The former Irish head coach was officially unveiled by USA Boxing as the US Women’s National Team Coach yesterday and has already begun preparing them for the 2016 Olympics.
Speaking in Memphis, he declared: “It’s a fairytale for me. I’m from the working class area of Wolfe Tone Villas in Wexford and here I am now as USA head coach.
“I’ve loved boxing all my life, both as a boxer and a coach with Ireland. It’s an honour to be coach to the world’s top boxing nation.”
But as the country’s most successful ever sports coach showed he’d moved on, hopes of a truce between the warring bodies in charge of Irish boxing were dashed as both sides came out fighting again over his resignation.
The Irish Amateur Boxing Association is to meet next week to begin the process of finding his replacement with just 36 weeks to go to the Rio Olympics.
But the Irish Sports Council which will fund the new appointment refused to give the IABA a full vote of confidence. Chief executive John Treacy told the Oireachtas Sports Committee: “Our confidence is shaken.”
IABA chairman Joe Christle, who also attended the four-hour grilling, said the association’s position would be vindicated if an independent inquiry was held.
“Any suggestion that the directors wanted Billy to leave is totally and utterly refuted,” he said. “The suggestion that he is the victim of a campaign to oust him from his job is untrue.”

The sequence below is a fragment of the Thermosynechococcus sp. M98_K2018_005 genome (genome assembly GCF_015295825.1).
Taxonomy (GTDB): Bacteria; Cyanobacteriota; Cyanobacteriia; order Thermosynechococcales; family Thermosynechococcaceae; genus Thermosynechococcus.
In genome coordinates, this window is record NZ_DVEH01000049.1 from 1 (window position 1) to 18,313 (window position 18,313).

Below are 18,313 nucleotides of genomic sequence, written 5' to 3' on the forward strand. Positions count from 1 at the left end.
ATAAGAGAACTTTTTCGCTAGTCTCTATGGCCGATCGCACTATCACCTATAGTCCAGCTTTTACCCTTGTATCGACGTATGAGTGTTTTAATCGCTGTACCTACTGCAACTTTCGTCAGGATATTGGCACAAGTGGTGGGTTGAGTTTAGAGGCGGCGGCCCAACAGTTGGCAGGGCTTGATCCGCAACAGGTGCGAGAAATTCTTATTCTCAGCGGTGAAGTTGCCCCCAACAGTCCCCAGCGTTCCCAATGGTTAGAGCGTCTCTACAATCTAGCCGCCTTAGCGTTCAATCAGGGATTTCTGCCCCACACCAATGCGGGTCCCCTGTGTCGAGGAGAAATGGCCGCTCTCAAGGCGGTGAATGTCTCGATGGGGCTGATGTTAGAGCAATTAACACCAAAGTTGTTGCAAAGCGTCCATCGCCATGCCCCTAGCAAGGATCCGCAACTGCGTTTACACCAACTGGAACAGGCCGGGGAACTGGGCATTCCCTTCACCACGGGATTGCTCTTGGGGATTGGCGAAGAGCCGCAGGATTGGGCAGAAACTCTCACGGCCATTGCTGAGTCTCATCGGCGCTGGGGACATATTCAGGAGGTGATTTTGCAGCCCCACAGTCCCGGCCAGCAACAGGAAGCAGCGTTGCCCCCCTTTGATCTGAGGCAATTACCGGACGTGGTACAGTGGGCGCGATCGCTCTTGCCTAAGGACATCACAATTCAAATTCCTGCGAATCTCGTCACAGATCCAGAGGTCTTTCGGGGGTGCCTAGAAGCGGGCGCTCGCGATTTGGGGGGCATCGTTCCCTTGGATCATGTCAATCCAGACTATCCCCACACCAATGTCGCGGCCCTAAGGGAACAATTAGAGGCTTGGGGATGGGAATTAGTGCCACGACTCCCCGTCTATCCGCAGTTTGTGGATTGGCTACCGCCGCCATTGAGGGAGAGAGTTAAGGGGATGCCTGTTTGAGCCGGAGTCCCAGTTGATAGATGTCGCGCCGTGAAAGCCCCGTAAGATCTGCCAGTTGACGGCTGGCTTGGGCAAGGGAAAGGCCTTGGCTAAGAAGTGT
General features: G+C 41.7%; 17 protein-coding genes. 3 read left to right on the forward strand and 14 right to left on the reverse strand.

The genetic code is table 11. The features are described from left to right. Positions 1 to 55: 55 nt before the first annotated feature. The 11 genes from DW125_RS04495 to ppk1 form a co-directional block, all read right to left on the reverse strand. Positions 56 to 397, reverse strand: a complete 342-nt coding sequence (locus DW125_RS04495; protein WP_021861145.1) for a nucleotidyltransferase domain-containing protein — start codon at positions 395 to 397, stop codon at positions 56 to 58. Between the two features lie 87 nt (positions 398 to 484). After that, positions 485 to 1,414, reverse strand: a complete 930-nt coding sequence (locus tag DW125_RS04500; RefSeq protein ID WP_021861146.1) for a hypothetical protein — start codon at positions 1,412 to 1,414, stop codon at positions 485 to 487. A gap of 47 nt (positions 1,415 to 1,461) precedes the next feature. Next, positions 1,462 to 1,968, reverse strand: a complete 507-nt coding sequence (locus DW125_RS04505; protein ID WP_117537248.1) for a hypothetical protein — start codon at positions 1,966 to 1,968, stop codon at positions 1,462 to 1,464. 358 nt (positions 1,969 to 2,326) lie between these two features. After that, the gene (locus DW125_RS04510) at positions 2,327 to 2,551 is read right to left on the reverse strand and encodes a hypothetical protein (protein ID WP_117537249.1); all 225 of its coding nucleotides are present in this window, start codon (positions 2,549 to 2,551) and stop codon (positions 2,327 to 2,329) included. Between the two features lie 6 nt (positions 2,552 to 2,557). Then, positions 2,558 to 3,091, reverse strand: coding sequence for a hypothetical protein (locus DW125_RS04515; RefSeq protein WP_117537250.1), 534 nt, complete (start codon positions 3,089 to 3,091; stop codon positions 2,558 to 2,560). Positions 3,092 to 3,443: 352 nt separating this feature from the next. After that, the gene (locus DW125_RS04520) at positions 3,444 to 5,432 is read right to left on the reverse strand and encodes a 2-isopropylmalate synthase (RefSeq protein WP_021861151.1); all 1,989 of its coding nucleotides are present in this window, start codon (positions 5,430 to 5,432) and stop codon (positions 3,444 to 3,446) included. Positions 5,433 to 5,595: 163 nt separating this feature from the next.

Senator Eamonn Coghlan, a former Olympian, rejected Mr Christle’s statement. “You say you wanted Billy to stay. Personally, I don’t believe that,” he said.
Kieran Mulvey, chairman of the ISC, was highly critical of the lack of urgency in the IABA’s response to Mr Walsh, who told them last February he had a job offer from the US and wanted to renegotiate his terms. “We are still at a loss how eight months passed in a negotiation with one of your most vital employees,” he said.
Mr Christle said the impasse was over finance, directly conflicting with Mr Treacy, who said it was over non-financial issues.
The IABA chair claimed the enhanced pay deal sought by Mr Walsh would have amounted to €1.6m over his remaining 13 years as a permanent employee of the IABA.
“It would have been irresponsible, if not reckless, to commit to this type of liability.” He claimed the other coaches and boxers would “inevitably” seek to renegotiate their own remuneration if better terms were offered to Mr Walsh.
Belatedly, the IABA gave Mr Walsh the option of switching his permanent status for a three-year contract on higher pay but negotiations broke down on conditions attached to the contract, including restricted contacts with the ISC, the Olympic Council of Ireland, and the media.
IABA director, solicitor Ciarán Kirwan, insisted the conditions were standard and unlikely to be invoked.
Mr Walsh would not be drawn on the controversy, but hinted at the relief he felt to find a welcome mat still waiting for him in the US after eight long months. “They [the Americans] have been nothing but honourable to me,” he said.